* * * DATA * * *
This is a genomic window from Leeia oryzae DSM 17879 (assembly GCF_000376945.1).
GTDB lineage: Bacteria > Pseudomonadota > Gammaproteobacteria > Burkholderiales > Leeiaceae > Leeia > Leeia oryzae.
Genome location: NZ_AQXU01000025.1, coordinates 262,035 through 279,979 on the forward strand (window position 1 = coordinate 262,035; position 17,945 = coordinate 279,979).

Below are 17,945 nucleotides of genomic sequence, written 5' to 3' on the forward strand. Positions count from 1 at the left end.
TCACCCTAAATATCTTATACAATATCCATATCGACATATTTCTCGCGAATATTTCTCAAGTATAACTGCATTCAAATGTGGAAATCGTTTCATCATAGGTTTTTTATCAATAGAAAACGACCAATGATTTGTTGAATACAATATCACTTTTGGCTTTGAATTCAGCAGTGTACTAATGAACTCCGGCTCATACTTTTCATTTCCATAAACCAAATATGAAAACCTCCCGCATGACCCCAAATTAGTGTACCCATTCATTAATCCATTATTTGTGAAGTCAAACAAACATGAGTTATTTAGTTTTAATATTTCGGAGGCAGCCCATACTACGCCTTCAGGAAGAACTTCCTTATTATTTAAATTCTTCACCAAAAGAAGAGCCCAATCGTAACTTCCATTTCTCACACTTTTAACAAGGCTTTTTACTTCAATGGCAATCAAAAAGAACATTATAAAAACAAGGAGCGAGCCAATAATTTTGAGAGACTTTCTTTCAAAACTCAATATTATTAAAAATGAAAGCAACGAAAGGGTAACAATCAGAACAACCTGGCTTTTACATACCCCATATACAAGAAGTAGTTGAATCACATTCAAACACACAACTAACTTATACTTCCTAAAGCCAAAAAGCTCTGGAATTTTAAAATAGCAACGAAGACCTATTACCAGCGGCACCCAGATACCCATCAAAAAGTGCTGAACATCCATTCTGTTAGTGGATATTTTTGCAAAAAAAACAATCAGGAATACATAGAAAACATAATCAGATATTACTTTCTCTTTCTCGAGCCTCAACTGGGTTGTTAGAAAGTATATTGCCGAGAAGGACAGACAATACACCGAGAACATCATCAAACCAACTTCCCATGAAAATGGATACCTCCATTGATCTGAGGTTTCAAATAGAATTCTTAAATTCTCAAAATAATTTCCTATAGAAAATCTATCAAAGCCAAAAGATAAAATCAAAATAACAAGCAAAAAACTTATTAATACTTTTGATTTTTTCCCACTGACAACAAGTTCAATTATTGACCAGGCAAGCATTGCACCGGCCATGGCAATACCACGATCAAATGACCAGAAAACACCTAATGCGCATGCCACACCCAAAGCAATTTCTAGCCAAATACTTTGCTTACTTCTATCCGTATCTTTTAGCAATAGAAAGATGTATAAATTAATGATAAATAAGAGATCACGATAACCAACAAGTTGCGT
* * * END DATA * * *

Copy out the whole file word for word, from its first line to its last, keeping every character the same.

This is a genomic window from Leeia oryzae DSM 17879 (assembly GCF_000376945.1).
GTDB lineage: Bacteria > Pseudomonadota > Gammaproteobacteria > Burkholderiales > Leeiaceae > Leeia > Leeia oryzae.
Genome location: NZ_AQXU01000025.1, coordinates 262,035 through 279,979 on the forward strand (window position 1 = coordinate 262,035; position 17,945 = coordinate 279,979).

Below are 17,945 nucleotides of genomic sequence, written 5' to 3' on the forward strand. Positions count from 1 at the left end.
TCACCCTAAATATCTTATACAATATCCATATCGACATATTTCTCGCGAATATTTCTCAAGTATAACTGCATTCAAATGTGGAAATCGTTTCATCATAGGTTTTTTATCAATAGAAAACGACCAATGATTTGTTGAATACAATATCACTTTTGGCTTTGAATTCAGCAGTGTACTAATGAACTCCGGCTCATACTTTTCATTTCCATAAACCAAATATGAAAACCTCCCGCATGACCCCAAATTAGTGTACCCATTCATTAATCCATTATTTGTGAAGTCAAACAAACATGAGTTATTTAGTTTTAATATTTCGGAGGCAGCCCATACTACGCCTTCAGGAAGAACTTCCTTATTATTTAAATTCTTCACCAAAAGAAGAGCCCAATCGTAACTTCCATTTCTCACACTTTTAACAAGGCTTTTTACTTCAATGGCAATCAAAAAGAACATTATAAAAACAAGGAGCGAGCCAATAATTTTGAGAGACTTTCTTTCAAAACTCAATATTATTAAAAATGAAAGCAACGAAAGGGTAACAATCAGAACAACCTGGCTTTTACATACCCCATATACAAGAAGTAGTTGAATCACATTCAAACACACAACTAACTTATACTTCCTAAAGCCAAAAAGCTCTGGAATTTTAAAATAGCAACGAAGACCTATTACCAGCGGCACCCAGATACCCATCAAAAAGTGCTGAACATCCATTCTGTTAGTGGATATTTTTGCAAAAAAAACAATCAGGAATACATAGAAAACATAATCAGATATTACTTTCTCTTTCTCGAGCCTCAACTGGGTTGTTAGAAAGTATATTGCCGAGAAGGACAGACAATACACCGAGAACATCATCAAACCAACTTCCCATGAAAATGGATACCTCCATTGATCTGAGGTTTCAAATAGAATTCTTAAATTCTCAAAATAATTTCCTATAGAAAATCTATCAAAGCCAAAAGATAAAATCAAAATAACAAGCAAAAAACTTATTAATACTTTTGATTTTTTCCCACTGACAACAAGTTCAATTATTGACCAGGCAAGCATTGCACCGGCCATGGCAATACCACGATCAAATGACCAGAAAACACCTAATGCGCATGCCACACCCAAAGCAATTTCTAGCCAAATACTTTGCTTACTTCTATCCGTATCTTTTAGCAATAGAAAGATGTATAAATTAATGATAAATAAGAGATCACGATAACCAACAAGTTGCGT